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### Re: Effectiveness of one more point of ac/ev/sh (pictures!)

Duvessa are you sure monsters don't roll a zero for damage? I just had a situation where I had 0 AC (batform), was hit by a goblin wielding a +0 dagger, and got the message "the goblin hits you but does no damage".

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### Re: Effectiveness of one more point of ac/ev/sh (pictures!)

Correction: it appears monsters can't roll 0 for damage unless they are wielding a weapon, in which case they can.

(What the fuck.)

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### Re: Effectiveness of one more point of ac/ev/sh (pictures!)

I guess they try to hit you with the wrong end of the weapon in that case.
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### Re: Effectiveness of one more point of ac/ev/sh (pictures!)

gammafunk wrote:If you're just trying to show off your ability to make graphs and play with numbers, this belongs in CYC. If you don't want this moved to CYC, try to make some dungeon crawling (i.e. gameplay) advice out of it that is both useful and non-obvious.

OH SNAP

seriously if we are considering moving non-useful advice threads to cyc this one would probably not be where I would start
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### Re: Effectiveness of one more point of ac/ev/sh (pictures!)

Can you make a table of the following calculation for each AC/EV value?

* Look at the difference between GDR 0 and GDR 0.34 and work out how many points of EV you'd need to get the same benefit. (linearly interpolated)

Eyeballing it, I think this is going to be worth something like 3-5 points of EV, making it a sufficiently relevant quantity to consider for characters who are trying to use the AC+EV heuristic when considering whether or not to stick with light armour or switch to heavier armour.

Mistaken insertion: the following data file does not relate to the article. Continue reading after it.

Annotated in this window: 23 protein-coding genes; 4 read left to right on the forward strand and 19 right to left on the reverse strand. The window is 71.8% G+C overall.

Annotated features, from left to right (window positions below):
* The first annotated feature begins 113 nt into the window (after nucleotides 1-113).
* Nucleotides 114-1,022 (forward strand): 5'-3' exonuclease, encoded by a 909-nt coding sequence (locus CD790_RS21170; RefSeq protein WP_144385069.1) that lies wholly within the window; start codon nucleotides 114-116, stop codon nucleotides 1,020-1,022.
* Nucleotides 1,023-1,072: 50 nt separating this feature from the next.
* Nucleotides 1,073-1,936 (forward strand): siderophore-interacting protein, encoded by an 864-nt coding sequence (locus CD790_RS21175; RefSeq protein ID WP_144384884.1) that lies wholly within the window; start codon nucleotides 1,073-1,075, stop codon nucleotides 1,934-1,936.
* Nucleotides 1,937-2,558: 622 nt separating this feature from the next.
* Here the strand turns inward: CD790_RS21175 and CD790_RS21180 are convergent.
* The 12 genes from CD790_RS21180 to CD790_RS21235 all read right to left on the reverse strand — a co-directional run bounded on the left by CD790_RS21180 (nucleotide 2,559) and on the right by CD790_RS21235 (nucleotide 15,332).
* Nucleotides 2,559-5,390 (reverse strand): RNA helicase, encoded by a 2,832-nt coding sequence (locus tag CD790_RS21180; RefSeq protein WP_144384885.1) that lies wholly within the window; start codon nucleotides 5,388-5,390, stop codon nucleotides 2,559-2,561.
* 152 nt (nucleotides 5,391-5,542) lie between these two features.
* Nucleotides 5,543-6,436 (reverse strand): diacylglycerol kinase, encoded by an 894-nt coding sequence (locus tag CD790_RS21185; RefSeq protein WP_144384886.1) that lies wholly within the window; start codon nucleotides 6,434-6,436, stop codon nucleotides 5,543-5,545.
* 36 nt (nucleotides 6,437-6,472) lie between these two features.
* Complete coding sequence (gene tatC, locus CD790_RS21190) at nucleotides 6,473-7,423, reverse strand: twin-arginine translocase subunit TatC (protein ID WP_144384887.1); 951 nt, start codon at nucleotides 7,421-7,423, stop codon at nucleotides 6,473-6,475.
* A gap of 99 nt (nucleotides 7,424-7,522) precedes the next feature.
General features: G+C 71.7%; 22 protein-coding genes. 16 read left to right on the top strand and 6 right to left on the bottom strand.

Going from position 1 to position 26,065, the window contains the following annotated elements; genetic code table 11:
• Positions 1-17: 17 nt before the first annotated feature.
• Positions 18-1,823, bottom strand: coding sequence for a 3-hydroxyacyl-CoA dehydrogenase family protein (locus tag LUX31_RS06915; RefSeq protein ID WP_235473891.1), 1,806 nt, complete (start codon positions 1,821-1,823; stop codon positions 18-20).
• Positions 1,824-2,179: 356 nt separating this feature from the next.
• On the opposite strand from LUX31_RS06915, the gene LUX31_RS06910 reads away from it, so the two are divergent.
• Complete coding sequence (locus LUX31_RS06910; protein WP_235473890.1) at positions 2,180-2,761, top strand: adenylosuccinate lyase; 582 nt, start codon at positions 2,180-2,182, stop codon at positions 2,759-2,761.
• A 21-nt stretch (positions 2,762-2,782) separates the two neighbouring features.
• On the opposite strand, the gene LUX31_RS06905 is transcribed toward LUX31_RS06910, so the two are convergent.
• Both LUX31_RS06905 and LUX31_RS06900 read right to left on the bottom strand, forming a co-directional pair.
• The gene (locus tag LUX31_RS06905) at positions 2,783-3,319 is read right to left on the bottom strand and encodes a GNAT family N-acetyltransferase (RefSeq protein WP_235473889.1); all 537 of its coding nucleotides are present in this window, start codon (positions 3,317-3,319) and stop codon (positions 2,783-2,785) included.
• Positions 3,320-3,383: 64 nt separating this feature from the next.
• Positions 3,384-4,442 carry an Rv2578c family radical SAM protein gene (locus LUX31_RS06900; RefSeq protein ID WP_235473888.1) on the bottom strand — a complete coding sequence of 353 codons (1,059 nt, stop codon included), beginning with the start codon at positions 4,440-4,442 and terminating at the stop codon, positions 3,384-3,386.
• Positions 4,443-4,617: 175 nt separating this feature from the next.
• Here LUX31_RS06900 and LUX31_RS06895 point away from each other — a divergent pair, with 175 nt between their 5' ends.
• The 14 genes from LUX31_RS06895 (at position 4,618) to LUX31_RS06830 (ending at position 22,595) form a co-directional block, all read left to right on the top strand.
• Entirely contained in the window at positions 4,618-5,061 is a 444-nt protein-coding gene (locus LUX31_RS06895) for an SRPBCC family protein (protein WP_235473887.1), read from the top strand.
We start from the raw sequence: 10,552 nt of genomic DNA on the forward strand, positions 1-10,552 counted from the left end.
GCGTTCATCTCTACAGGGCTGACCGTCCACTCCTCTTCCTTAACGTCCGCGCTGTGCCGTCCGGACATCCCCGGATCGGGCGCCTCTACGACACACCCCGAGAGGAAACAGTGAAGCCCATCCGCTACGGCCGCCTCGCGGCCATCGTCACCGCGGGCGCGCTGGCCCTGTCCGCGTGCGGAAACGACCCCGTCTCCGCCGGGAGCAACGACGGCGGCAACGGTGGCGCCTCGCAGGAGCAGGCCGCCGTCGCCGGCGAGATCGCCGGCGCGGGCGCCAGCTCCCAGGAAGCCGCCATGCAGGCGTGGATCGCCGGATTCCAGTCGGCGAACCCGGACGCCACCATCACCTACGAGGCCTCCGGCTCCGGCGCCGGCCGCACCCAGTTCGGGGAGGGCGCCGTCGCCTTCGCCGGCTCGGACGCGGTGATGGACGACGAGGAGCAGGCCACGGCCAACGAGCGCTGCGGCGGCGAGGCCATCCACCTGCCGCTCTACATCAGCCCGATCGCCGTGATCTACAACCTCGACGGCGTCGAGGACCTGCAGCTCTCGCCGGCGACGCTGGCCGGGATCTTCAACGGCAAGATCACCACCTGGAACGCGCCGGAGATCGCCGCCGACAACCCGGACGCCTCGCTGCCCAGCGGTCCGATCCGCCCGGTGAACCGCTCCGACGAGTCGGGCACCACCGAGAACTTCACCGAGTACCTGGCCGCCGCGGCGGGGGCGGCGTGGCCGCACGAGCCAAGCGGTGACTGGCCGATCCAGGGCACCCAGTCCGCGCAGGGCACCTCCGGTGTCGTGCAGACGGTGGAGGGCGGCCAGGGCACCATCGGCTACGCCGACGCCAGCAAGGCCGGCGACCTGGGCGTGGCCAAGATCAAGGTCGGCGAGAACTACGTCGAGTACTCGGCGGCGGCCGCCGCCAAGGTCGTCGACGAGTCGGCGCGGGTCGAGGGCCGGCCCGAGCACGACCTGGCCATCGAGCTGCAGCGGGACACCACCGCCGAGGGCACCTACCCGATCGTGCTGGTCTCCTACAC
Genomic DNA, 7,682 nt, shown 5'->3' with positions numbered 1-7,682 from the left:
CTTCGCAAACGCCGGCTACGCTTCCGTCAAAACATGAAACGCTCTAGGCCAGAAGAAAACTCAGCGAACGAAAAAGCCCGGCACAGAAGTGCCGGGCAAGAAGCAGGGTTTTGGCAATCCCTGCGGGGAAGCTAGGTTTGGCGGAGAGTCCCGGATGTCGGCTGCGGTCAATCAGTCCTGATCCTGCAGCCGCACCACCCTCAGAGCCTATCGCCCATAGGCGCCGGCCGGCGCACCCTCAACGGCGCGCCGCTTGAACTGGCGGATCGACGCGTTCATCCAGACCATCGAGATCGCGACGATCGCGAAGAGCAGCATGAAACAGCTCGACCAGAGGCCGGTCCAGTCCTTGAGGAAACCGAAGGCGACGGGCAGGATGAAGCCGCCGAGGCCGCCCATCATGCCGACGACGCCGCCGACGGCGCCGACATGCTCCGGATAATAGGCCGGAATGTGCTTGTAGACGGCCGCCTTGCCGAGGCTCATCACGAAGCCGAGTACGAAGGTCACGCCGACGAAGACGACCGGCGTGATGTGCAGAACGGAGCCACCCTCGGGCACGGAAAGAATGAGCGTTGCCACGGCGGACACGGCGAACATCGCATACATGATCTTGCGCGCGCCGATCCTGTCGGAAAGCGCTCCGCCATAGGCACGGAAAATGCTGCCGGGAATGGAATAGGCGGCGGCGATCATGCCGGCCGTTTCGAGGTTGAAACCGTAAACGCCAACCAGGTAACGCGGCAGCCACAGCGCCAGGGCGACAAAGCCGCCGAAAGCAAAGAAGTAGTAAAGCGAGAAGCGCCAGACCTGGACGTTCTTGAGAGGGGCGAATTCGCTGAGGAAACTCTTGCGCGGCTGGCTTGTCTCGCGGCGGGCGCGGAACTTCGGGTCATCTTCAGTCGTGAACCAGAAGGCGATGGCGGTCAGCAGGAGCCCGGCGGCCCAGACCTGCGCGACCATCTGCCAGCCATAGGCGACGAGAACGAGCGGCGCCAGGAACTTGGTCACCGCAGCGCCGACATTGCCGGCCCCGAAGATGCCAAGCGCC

(I imagine for other comparisons than robe vs. chain armour, the EV equivalent would behave something like a linear dependence on the difference in GDR between the two armours?)

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### Re: Effectiveness of one more point of ac/ev/sh (pictures!)

Hurkyl wrote:Can you make a table of the following calculation for each AC/EV value?

* Look at the difference between GDR 0 and GDR 0.34 and work out how many points of EV you'd need to get the same benefit. (linearly interpolated)

Eyeballing it, I think this is going to be worth something like 3-5 points of EV, making it a sufficiently relevant quantity to consider for characters who are trying to use the AC+EV heuristic when considering whether or not to stick with light armour or switch to heavier armour.

(I imagine for other comparisons than robe vs. chain armour, the EV equivalent would behave something like a linear dependence on the difference in GDR between the two armours?)

It's more like 5-6 EV, if you have enough AC that the graph stops being spiky. Just look at the difference between the GDR 0 curve and the GDR 0.34 curve in the "Defensive value" charts (not marginal defensive value). Then looking at the blue EV curve, count how many points of EV is needed to take you that vertical distance.
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### Re: Effectiveness of one more point of ac/ev/sh (pictures!)

The difficulty in using the marginal defensive value is that it's rare in practice that you are looking at a 1:1 ac/ev tradeoff.

For instance right now I'm looking at "Should I wear this +2 platemail or this +2 ring mail"

Given my current training level, the plate mail is 33AC/24EV, and the ring mail is 25AC/29EV.